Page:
DH social care research body ‘should focus on personal budgets’

    The Department of Health’s creation of a school of research into adult social care has received a cautious welcome from experts.

    Academics hope the unit, announced last week, will make up for years of under-funding and raise the profile of the social care profession in England.

    They say the centre’s first assignment should be to tackle personal budgets and produce evidence-based research for practitioners looking for guidance on implementation.

    £3m funding a year

    The national school will be based at the National Institute for Health Research in the DH’s London headquarters, and will receive annual government funding of £3m over the next five years.

    The DH said this was in addition to an estimated £10m currently spent by the department on adult social care research.

    Amanda Edwards, head of knowledge services at the Social Care Institute for Excellence, said: “This will improve the quality and capacity of social care research, which hopefully in turn will improve the quality of the care people receive.”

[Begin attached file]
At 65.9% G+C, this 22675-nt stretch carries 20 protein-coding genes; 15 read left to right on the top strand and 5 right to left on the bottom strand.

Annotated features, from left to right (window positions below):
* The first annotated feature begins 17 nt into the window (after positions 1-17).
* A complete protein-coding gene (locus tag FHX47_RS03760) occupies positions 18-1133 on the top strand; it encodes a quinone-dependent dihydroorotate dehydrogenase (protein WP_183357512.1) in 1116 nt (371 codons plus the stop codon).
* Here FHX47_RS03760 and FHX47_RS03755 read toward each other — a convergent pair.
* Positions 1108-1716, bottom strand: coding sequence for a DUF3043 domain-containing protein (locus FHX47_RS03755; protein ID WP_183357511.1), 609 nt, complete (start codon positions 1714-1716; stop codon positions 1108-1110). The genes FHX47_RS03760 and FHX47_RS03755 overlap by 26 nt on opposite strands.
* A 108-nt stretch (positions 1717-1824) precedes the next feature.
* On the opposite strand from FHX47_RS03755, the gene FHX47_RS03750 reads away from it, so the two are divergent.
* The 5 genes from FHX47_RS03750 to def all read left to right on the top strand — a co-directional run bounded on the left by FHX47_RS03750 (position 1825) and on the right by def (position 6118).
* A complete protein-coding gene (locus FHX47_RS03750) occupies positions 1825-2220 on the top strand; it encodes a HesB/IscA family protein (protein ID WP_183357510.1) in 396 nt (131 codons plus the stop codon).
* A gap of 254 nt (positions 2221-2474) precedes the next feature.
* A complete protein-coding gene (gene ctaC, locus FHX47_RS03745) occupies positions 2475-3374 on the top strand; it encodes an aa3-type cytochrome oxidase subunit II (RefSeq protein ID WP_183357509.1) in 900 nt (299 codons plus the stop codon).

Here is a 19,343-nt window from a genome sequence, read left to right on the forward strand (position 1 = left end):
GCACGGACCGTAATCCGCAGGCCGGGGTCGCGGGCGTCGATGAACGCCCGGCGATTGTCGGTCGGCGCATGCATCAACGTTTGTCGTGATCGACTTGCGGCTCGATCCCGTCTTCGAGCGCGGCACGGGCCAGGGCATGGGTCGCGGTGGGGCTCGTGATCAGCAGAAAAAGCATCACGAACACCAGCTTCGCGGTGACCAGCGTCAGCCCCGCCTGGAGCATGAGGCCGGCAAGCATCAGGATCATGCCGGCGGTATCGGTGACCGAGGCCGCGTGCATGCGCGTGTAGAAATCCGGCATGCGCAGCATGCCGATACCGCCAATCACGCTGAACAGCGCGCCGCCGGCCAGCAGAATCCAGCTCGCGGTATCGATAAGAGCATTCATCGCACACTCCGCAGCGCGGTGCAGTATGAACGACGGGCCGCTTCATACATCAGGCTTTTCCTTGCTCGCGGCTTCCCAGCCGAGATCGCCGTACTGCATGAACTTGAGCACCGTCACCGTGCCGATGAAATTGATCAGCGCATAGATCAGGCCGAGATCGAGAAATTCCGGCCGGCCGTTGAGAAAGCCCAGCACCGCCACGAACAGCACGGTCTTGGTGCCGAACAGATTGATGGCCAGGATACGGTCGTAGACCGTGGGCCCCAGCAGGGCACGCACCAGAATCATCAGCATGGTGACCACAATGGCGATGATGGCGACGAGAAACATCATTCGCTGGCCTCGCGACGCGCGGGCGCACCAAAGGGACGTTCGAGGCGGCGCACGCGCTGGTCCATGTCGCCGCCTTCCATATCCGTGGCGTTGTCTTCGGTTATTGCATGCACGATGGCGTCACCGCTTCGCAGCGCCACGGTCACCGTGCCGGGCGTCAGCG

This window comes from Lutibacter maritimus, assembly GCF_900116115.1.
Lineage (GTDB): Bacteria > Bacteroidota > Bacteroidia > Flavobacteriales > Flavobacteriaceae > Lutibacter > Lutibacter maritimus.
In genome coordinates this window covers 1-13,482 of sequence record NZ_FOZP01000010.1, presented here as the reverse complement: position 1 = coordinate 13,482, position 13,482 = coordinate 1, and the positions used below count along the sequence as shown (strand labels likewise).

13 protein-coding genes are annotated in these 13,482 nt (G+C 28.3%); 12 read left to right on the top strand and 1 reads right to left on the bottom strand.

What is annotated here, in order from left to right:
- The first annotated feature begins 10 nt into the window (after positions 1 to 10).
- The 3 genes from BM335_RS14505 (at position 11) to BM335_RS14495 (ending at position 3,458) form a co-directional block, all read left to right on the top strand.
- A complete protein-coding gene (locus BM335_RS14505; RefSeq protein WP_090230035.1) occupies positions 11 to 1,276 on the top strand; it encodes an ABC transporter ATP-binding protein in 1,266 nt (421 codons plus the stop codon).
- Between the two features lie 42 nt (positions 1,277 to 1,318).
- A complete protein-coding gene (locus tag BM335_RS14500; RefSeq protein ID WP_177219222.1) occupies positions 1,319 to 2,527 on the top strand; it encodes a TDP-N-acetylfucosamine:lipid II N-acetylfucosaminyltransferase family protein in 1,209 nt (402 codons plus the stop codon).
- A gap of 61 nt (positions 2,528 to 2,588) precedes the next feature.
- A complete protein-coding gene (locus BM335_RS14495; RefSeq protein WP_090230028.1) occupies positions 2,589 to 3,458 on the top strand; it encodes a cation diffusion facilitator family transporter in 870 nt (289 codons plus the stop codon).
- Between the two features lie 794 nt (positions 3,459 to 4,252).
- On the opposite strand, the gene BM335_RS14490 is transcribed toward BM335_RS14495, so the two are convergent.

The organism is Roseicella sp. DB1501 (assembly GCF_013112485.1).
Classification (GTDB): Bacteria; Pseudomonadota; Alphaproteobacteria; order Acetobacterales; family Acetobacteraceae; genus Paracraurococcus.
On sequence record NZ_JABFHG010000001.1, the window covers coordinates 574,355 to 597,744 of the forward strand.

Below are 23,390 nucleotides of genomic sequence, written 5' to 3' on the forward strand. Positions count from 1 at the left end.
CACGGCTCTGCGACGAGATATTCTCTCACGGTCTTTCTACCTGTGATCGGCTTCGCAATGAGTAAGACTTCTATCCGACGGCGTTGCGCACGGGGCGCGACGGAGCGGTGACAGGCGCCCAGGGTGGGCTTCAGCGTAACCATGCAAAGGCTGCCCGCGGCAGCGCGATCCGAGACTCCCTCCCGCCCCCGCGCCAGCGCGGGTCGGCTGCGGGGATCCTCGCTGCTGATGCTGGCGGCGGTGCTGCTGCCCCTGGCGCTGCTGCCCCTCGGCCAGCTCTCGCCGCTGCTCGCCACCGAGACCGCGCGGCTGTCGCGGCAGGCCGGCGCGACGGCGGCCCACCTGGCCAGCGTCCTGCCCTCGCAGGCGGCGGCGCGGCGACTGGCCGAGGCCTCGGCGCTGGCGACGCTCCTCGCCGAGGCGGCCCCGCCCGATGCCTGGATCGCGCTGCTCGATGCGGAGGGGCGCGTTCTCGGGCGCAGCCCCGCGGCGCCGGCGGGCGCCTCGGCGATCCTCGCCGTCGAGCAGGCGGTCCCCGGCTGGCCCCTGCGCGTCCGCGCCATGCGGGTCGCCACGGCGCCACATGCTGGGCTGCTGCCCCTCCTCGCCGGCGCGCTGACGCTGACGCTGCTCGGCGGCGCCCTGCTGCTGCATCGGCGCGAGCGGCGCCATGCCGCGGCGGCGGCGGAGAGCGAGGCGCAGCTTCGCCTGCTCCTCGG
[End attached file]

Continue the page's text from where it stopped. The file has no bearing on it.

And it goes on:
She said the emphasis should be on developing innovative practice and its economic viability in order to strengthen business plans for future projects.

    Unit should cover children’s services

    Julian Le Grand, Richard Titmuss professor of social policy at the London School of Economics, welcomed the initiative because “social care research is an underfunded area”. But he argued its scope was too limited because it only covers adult social care and not children’s services.

    Restrictions on academics allowed to work at the unit were queried by professors Peter Beresford, director of the Centre for Citizen Participation at the University of Brunel, and Jon Glasby, interim director of the health services management centre at the University of Birmingham.

    Beresford said the national school “is a good idea” but the fact the NIHR was seeking applications from academics working on Department of Health-funded research programmes only was a “cause of regret”.

    “I hope they extend it to ­people doing high quality research for the third sector funded by independent trusts,” he added.

    The research content should be driven by user-led organisations, in keeping with the government’s personalisation agenda, said Beresford, who is one of only two service users to sit on the NIHR advisory board.

    Glasby said the new school was a “very positive step” ­overall, and, in addition to personalisation, it should explore multi-agency partnerships, prevention, and service user participation.

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